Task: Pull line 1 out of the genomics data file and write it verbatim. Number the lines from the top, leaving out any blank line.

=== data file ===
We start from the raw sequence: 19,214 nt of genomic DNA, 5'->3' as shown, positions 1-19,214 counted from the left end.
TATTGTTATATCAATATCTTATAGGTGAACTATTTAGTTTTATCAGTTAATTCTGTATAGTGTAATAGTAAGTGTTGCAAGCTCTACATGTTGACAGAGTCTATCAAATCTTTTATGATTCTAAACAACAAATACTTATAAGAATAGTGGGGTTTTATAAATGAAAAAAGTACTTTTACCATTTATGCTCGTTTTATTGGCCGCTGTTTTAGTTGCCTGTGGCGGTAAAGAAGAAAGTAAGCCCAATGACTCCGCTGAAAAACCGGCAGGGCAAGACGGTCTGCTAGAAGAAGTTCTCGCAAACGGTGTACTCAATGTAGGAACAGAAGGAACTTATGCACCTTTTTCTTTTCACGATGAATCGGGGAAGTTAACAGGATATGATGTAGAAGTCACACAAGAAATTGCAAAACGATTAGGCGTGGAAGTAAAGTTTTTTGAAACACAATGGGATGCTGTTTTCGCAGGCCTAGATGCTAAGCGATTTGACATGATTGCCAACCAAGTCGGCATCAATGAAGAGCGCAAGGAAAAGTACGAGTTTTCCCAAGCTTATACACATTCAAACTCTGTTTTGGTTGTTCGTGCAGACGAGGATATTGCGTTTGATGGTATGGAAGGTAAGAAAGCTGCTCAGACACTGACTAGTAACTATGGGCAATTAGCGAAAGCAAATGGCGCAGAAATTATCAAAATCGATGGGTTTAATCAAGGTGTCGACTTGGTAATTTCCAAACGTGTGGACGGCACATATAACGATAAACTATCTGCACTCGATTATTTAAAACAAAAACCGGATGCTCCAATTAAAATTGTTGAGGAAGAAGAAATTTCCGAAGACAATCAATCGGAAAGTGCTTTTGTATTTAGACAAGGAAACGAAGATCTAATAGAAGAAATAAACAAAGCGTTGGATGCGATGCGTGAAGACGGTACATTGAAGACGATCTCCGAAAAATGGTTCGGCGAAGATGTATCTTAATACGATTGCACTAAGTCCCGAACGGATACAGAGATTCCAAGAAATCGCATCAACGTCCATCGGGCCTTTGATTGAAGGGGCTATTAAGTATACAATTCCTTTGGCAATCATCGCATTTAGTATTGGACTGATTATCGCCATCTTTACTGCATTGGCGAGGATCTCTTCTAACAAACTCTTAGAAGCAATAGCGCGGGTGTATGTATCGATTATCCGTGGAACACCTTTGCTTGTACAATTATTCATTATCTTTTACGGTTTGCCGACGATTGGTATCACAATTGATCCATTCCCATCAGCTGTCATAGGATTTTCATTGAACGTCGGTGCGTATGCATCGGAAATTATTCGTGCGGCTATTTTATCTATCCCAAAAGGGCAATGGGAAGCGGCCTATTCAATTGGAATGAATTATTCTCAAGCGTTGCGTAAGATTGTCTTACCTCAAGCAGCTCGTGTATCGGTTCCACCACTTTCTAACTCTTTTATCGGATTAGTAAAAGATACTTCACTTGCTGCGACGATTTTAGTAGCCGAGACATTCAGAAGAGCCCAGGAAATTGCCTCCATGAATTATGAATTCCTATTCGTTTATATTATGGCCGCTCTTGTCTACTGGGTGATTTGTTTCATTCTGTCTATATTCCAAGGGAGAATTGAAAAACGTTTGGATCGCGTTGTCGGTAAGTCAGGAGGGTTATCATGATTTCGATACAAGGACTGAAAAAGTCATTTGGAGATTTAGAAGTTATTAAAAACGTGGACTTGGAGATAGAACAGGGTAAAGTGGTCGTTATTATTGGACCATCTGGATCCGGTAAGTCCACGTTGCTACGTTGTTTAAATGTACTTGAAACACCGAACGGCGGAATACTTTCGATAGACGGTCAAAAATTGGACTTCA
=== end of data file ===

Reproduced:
We start from the raw sequence: 19,214 nt of genomic DNA, 5'->3' as shown, positions 1-19,214 counted from the left end.